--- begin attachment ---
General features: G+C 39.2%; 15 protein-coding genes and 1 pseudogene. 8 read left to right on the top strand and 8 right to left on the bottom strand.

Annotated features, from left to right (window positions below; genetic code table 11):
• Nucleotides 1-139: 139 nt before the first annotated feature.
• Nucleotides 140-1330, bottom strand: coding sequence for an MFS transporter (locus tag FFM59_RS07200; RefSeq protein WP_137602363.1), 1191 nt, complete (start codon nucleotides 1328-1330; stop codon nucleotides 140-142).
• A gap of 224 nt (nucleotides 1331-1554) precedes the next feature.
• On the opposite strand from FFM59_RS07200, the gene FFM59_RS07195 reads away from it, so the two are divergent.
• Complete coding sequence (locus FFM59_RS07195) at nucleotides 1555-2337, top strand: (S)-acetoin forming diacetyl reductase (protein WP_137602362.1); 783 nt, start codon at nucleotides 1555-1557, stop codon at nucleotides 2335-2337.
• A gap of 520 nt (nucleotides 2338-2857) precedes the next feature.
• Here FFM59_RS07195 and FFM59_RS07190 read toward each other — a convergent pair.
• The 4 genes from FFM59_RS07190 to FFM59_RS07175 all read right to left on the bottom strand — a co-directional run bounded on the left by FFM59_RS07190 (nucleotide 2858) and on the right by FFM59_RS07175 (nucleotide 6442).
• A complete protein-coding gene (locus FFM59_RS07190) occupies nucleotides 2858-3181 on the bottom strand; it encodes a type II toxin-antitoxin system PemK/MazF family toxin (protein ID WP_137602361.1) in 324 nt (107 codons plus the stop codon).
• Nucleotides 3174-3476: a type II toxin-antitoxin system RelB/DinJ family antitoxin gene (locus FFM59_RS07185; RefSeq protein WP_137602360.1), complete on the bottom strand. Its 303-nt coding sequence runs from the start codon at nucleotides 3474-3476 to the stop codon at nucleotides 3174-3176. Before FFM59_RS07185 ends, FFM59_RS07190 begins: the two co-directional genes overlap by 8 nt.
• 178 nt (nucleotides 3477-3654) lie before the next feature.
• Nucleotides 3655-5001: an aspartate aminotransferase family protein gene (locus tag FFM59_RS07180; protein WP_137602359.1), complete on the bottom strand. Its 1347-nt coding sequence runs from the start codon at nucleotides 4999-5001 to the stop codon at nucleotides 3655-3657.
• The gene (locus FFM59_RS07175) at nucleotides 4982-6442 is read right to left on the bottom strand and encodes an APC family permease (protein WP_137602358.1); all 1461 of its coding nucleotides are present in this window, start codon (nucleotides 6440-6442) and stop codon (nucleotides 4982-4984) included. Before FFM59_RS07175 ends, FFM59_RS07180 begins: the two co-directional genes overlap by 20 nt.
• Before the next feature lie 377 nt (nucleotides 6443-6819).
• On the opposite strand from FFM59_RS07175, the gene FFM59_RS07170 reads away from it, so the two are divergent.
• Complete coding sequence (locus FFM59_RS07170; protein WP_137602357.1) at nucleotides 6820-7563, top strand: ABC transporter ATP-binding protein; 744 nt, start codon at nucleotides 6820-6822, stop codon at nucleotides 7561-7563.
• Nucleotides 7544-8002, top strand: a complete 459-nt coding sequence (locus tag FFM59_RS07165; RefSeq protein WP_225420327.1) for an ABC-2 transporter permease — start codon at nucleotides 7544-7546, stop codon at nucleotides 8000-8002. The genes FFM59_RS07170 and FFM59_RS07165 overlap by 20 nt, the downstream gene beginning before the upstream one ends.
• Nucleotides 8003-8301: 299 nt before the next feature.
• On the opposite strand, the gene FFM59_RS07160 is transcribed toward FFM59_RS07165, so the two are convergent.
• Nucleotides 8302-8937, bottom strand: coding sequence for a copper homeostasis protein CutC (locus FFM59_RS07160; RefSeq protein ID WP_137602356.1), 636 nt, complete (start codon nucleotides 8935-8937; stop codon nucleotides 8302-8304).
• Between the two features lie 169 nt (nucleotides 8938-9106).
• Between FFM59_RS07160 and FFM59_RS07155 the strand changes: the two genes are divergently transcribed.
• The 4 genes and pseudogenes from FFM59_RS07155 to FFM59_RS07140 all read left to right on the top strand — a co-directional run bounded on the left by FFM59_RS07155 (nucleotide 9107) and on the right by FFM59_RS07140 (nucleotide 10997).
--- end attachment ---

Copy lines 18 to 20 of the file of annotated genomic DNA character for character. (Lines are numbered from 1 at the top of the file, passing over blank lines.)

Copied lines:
• Complete coding sequence (locus FFM59_RS07170; protein WP_137602357.1) at nucleotides 6820-7563, top strand: ABC transporter ATP-binding protein; 744 nt, start codon at nucleotides 6820-6822, stop codon at nucleotides 7561-7563.
• Nucleotides 7544-8002, top strand: a complete 459-nt coding sequence (locus tag FFM59_RS07165; RefSeq protein WP_225420327.1) for an ABC-2 transporter permease — start codon at nucleotides 7544-7546, stop codon at nucleotides 8000-8002. The genes FFM59_RS07170 and FFM59_RS07165 overlap by 20 nt, the downstream gene beginning before the upstream one ends.
• Nucleotides 8003-8301: 299 nt before the next feature.